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Iranian Assasins in Thailand!

Interesting Article: "'Bangkok bombers' were assassins not terrorists, says Thai official" by Kate Hodal / Bangkok published Wednesday, February 15th, 2012

An interesting article mentioned that the three "Bangkok bombers" suspected of attempting to carry out an attack in Bangkok are more likely to be assassins than terrorists, a senior Thai security official has said. This potentially corroborates Israel's claims the three men were thwarted in an Iranian assassination plot similar to earlier attacks on Israeli diplomats in India and Georgia. The official said the nationalities of the suspects had yet to be confirmed. "They have Iranian passports and documents, but we haven't concluded that they are in fact Iranian, which is why we are looking in detail at this case," he said. Would you like to know more?

Five people, including the alleged bomber, were injured in three explosions in Bangkok's bustling Ekkamai neighborhood at about 2pm local time. The first explosion occurred at a house rented by three Iranian nationals who, according to police, fled after homemade explosives accidentally ignited. Two men fled while the third, wounded and disorientated from the blast, attempted to hail a taxi before throwing a grenade at the car and another at police. He missed his target and the grenade detonated in front of him, blowing off one leg and requiring the amputation of the other.

A fourth suspect was added to the case late on Wednesday after a court approved warrants for the arrests of four people travelling as Iranian nationals, the Bangkok Post reported. They were the alleged bomber Saeid Moradi, 28, Mohummad Hazaei, 42, Masoud Sedaghat Zadeh, 31, and Rohani Leila, 32, a woman who is said to have arrived in Thailand with the others and rented the house where a cache of explosives was found. Leila's whereabouts are unknown. One of the suspects was detained by Malaysian police in Kuala Lumpur on Wednesday while trying to board a flight to Tehran, the Nation reported. (See CCTV pictures of three suspects on right.)

Further details about the alleged bomber, Saeid Moradi, who lost both legs in the last Bangkok explosion, emerged. He is said to have flown into Thailand on 8 February from South Korea, and spent five nights in the resort town of Pattaya. He checked into the Top Thai hotel with only a backpack, the Bangkok Post reported, and was later joined by a friend who had a large bag with him. The two men hardly left the room, the Post reported. "Mr Moradi was good-looking and dressed neatly, as if he was a young entrepreneur," one member of staff told reporters. "He was also polite and I can't believe that he would be a bomber." The DIY explosives found in a Bangkok house after a series of blasts rocked the capital on Tuesday were similar to devices used against Israeli embassy targets in India and Georgia, Israel's ambassador said on Wednesday, a day after Israel's defense minister accused Iran of being behind the thwarted attack.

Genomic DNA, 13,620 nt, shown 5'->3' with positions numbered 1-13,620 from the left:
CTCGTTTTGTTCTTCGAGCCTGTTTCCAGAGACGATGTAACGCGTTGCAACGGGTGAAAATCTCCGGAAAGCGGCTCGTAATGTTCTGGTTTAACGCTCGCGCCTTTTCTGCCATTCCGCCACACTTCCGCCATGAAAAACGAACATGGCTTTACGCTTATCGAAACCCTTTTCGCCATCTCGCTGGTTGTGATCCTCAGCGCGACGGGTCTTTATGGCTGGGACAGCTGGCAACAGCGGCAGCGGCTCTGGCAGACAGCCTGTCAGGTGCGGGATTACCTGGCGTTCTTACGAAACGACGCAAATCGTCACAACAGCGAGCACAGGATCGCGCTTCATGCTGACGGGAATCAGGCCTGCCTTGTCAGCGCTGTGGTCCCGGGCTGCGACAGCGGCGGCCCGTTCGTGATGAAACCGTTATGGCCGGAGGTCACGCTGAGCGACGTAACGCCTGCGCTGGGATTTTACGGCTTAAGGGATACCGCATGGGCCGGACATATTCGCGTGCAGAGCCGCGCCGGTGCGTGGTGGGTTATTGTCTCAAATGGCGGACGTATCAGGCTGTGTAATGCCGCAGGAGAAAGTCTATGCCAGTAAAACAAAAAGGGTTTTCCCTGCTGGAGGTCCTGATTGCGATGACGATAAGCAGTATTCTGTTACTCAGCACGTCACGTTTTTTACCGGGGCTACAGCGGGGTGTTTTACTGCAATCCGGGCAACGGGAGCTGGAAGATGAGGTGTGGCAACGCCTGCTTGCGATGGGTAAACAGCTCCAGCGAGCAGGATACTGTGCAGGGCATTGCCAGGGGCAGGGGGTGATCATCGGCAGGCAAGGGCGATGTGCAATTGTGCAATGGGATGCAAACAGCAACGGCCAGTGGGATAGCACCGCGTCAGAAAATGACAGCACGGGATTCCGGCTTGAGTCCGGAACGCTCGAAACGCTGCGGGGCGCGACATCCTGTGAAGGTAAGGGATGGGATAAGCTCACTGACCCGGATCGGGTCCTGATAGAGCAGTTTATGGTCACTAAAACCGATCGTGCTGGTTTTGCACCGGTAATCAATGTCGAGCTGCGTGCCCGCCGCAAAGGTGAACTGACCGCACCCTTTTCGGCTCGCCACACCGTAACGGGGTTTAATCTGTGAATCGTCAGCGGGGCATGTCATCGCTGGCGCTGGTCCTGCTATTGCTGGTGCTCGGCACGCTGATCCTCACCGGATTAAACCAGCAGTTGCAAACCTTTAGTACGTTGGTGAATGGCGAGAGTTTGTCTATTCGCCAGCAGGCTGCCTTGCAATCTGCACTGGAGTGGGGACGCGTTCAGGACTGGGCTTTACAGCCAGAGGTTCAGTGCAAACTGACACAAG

Tensions between Iran and its arch-enemy Israel are on the increase over Iran's nuclear research program, which the West fears is designed to produce nuclear weapons, an accusation Iran denies. Israeli Defense Minister Ehud Barak said the attack in Bangkok proved once again that the Islamic state and its proxies continue to "perpetrate terror."

Thai investigators believe they have found a link between this week's bomb blasts in Bangkok and New Delhi. In a third incident, a bomb apparently targeting Israeli embassy staff in the Georgian capital Tbilisi failed to explode. Asked whether the explosives used in India and Thailand were the same, a senior Thai security official said they both had the same "magnetic sheets."

The American, British and Australian embassies in Bangkok told their citizens to be vigilant in light of the explosions but did not advise against travel to the capital. Russia condemned the bomb attacks in India and Georgia and called on both countries to investigate but did not accuse Iran or any other country of involvement. Russia has close ties with Iran and built its first nuclear power plant, which began operating last year, but invariably condemns any attacks it considers terrorism.

India, where similar bombings took place, has good relations with both Iran and Israel, so the attack makes its diplomatic balancing act between the two countries all the more difficult and has thrust the mounting tension between the Middle East rivals on to its doorstep. Israel is the second-largest supplier of arms to India. But India is Iran's biggest oil buyer, relying on it for about 12 percent of its needs, and it is Iran's top supplier of rice. Trade between India and Iran is unlikely to be affected by the bombing in New Delhi, Indian's commerce minister said after a trade association chief said he feared wary exporters would back away from deals with Iran.



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